Cortez fisherman breaks world fishing records – The Journal

Kelly Jo Hall wins two titles for the rainbow trout she caught at Groundhog Reservoir

An angler from Cortez has just won two world records for the trout she caught at Groundhog Reservoir last summer.

Kelly Jo Hall, who works with Intermountain Wall Systems, Inc., has been fishing since she was 5 or 6 years old. But last year marked a new turning point in angling for her, when the International Game Fish Association awarded her world records for the heaviest catch. captures in two separate line classes.

“I’m just excited to break my own records, and maybe get some bigger ones,” the 52-year-old said.

The two rainbow trout were caught in July at Groundhog Reservoir, just north along Flattop Mountain, one in the 2-pound line class and the other in the 4-pound line class. The 2-pound line category fish weighed 1 pound, 12 ounces, and the four-pound record trout weighed 4 pounds, 5 ounces.

Hall and his partner, Joseph Crosby, are avid anglers. (Their first 10 official dates were all fishing trips.) They travel to Mexico once a year to catch big fish like marlin, but move more regularly around local spots, fishing Summit, Groundhog and Narraguinnep.

“I didn’t know there was such variety,” Hall said.

What’s difficult about these specific line class contests is how easily the fine lines break, Hall said. For each, she had to catch a fish that weighed at least half the weight of the line – so at least 1 pound for the 2 pound line class and a catch of 2 pounds for the fish to count in the 4 – category of book line class.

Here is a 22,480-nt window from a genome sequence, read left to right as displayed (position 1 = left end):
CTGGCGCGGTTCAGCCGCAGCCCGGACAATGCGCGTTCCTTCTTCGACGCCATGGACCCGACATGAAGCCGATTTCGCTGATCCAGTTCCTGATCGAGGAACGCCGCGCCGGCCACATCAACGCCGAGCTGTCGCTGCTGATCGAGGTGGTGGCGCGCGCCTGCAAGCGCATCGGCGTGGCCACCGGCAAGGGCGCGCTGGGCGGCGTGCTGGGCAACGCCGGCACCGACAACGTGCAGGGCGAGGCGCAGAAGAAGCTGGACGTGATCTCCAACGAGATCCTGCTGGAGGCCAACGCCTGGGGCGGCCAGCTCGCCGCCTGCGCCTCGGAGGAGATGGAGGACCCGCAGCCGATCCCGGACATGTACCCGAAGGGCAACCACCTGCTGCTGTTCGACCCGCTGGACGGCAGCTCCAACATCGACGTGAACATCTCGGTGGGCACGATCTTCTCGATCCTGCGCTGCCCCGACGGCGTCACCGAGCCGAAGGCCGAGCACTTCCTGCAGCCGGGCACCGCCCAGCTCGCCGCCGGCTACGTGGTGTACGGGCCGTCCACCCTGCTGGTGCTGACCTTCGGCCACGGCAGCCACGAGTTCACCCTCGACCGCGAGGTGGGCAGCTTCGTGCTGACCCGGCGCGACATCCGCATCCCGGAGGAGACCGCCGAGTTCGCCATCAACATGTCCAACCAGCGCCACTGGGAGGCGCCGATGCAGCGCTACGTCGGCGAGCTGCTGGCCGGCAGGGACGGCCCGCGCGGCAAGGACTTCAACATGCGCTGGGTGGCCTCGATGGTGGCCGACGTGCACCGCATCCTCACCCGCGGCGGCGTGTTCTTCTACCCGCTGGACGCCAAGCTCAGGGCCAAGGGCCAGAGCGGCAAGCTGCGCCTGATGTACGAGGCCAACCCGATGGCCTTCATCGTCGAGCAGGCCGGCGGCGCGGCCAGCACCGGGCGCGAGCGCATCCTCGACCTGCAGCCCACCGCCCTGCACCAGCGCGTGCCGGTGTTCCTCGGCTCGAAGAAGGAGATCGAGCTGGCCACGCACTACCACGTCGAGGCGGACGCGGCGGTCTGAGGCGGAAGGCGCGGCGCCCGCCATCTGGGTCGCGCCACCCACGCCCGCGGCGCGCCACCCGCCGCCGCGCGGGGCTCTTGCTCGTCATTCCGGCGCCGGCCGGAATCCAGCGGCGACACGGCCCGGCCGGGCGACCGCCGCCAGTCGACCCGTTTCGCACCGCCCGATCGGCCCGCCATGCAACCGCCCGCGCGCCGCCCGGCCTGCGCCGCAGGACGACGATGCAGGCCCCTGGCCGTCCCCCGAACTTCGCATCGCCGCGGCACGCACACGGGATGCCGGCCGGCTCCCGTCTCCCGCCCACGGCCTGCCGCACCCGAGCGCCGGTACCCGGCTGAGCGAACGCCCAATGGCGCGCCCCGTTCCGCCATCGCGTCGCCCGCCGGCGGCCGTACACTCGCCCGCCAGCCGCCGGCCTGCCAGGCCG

“To me, that was the epitome of the sport of fishing,” Crosby said. “To do it on the lightest line.”

The pair were aiming for world records, Crosby said, especially since IGFA recently created a women’s category for freshwater fishing records. Many women’s cases are currently open, Hall said, especially since many people don’t want to jump through the hoops required by the association for cases to count, such as sending in a witness statement. and the scale used to measure the fish.

On both occasions, they immediately weighed and measured the trout, as per regulations, with Bonnie Candelaria, owner of Groundhog Lake Park and Campgrounds, serving as a witness.

She caught the trout that won the 4-pound line category on July 4, knocking down a New Zealand woman who previously held that record. The other fish, caught on July 21, took a vacant record spot.

Usually Hall and Crosby release the fish they catch, but these cases were different. Candelaria took the smaller trout to hang up, while the 4-pounder went to a friend’s.

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Repairs the forced drainage of the Groundhog reservoir; no fish catch limit

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